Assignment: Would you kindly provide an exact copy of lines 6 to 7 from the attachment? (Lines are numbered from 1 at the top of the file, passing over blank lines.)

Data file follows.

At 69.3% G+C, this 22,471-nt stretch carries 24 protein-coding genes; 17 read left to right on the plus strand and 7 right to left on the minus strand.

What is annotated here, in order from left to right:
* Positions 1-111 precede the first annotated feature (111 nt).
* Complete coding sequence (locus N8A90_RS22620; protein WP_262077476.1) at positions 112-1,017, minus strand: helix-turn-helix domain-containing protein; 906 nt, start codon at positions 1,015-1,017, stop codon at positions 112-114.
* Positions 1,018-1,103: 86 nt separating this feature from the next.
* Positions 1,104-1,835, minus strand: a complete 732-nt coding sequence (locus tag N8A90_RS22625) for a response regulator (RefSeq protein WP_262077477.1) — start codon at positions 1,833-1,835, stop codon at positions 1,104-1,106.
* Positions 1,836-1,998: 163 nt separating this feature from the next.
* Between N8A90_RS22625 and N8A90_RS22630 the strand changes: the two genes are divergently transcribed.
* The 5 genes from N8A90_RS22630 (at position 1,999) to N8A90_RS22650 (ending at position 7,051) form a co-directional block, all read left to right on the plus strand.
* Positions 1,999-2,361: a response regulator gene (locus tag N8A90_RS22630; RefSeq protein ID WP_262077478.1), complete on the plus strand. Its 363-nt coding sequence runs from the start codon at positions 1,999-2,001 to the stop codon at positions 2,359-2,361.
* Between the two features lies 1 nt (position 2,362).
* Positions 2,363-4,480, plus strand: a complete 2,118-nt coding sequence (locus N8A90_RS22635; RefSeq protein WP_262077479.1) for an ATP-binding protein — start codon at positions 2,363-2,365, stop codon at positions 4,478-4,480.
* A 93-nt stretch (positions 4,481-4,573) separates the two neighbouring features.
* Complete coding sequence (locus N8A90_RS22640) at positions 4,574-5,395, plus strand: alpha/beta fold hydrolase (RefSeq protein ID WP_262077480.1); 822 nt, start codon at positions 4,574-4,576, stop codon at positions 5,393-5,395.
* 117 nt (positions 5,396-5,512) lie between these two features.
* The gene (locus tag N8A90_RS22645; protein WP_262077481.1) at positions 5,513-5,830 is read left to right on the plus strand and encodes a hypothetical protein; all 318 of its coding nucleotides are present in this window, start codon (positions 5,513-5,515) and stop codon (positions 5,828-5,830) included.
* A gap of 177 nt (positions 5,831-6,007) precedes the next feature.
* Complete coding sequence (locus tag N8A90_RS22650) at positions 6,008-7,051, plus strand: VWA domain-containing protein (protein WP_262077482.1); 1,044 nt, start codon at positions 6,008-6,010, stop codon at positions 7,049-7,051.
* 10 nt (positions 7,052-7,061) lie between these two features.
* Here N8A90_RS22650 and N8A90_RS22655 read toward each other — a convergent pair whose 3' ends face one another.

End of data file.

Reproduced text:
* Positions 1,104-1,835, minus strand: a complete 732-nt coding sequence (locus tag N8A90_RS22625) for a response regulator (RefSeq protein WP_262077477.1) — start codon at positions 1,833-1,835, stop codon at positions 1,104-1,106.
* Positions 1,836-1,998: 163 nt separating this feature from the next.